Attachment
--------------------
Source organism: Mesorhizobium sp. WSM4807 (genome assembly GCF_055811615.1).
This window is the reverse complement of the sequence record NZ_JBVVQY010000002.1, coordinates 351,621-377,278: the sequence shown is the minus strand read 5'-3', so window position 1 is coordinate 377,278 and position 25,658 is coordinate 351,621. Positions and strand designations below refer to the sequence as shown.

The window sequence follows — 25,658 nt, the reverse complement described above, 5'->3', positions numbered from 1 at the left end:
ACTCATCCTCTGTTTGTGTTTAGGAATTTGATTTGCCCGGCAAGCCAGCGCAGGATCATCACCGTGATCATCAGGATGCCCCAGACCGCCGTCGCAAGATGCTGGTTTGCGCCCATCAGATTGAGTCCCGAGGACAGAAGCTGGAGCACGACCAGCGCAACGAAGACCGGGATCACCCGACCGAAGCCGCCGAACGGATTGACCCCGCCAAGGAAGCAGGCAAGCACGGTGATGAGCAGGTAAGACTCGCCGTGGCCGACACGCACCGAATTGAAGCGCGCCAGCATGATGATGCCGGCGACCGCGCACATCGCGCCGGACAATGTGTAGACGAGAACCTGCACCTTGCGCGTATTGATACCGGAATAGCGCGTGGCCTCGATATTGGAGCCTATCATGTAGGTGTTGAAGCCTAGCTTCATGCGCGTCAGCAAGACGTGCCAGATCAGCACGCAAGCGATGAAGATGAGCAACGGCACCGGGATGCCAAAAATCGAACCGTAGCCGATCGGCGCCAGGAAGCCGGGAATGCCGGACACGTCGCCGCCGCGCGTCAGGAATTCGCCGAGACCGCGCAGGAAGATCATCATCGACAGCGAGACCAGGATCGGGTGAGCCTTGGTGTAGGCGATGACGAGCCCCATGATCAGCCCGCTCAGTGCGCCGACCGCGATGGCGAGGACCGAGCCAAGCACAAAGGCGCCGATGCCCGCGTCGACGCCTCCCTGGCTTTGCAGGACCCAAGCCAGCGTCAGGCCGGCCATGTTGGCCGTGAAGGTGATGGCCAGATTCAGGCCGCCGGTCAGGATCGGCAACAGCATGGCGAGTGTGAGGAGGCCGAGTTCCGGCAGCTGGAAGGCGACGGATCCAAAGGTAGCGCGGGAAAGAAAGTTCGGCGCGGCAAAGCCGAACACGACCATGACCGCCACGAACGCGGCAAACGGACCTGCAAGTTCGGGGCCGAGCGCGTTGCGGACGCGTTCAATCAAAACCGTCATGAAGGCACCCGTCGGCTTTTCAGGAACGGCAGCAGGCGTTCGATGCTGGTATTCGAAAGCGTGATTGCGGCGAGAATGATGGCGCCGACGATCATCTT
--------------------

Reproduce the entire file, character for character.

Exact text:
Source organism: Mesorhizobium sp. WSM4807 (genome assembly GCF_055811615.1).
This window is the reverse complement of the sequence record NZ_JBVVQY010000002.1, coordinates 351,621-377,278: the sequence shown is the minus strand read 5'-3', so window position 1 is coordinate 377,278 and position 25,658 is coordinate 351,621. Positions and strand designations below refer to the sequence as shown.

The window sequence follows — 25,658 nt, the reverse complement described above, 5'->3', positions numbered from 1 at the left end:
ACTCATCCTCTGTTTGTGTTTAGGAATTTGATTTGCCCGGCAAGCCAGCGCAGGATCATCACCGTGATCATCAGGATGCCCCAGACCGCCGTCGCAAGATGCTGGTTTGCGCCCATCAGATTGAGTCCCGAGGACAGAAGCTGGAGCACGACCAGCGCAACGAAGACCGGGATCACCCGACCGAAGCCGCCGAACGGATTGACCCCGCCAAGGAAGCAGGCAAGCACGGTGATGAGCAGGTAAGACTCGCCGTGGCCGACACGCACCGAATTGAAGCGCGCCAGCATGATGATGCCGGCGACCGCGCACATCGCGCCGGACAATGTGTAGACGAGAACCTGCACCTTGCGCGTATTGATACCGGAATAGCGCGTGGCCTCGATATTGGAGCCTATCATGTAGGTGTTGAAGCCTAGCTTCATGCGCGTCAGCAAGACGTGCCAGATCAGCACGCAAGCGATGAAGATGAGCAACGGCACCGGGATGCCAAAAATCGAACCGTAGCCGATCGGCGCCAGGAAGCCGGGAATGCCGGACACGTCGCCGCCGCGCGTCAGGAATTCGCCGAGACCGCGCAGGAAGATCATCATCGACAGCGAGACCAGGATCGGGTGAGCCTTGGTGTAGGCGATGACGAGCCCCATGATCAGCCCGCTCAGTGCGCCGACCGCGATGGCGAGGACCGAGCCAAGCACAAAGGCGCCGATGCCCGCGTCGACGCCTCCCTGGCTTTGCAGGACCCAAGCCAGCGTCAGGCCGGCCATGTTGGCCGTGAAGGTGATGGCCAGATTCAGGCCGCCGGTCAGGATCGGCAACAGCATGGCGAGTGTGAGGAGGCCGAGTTCCGGCAGCTGGAAGGCGACGGATCCAAAGGTAGCGCGGGAAAGAAAGTTCGGCGCGGCAAAGCCGAACACGACCATGACCGCCACGAACGCGGCAAACGGACCTGCAAGTTCGGGGCCGAGCGCGTTGCGGACGCGTTCAATCAAAACCGTCATGAAGGCACCCGTCGGCTTTTCAGGAACGGCAGCAGGCGTTCGATGCTGGTATTCGAAAGCGTGATTGCGGCGAGAATGATGGCGCCGACGATCATCTT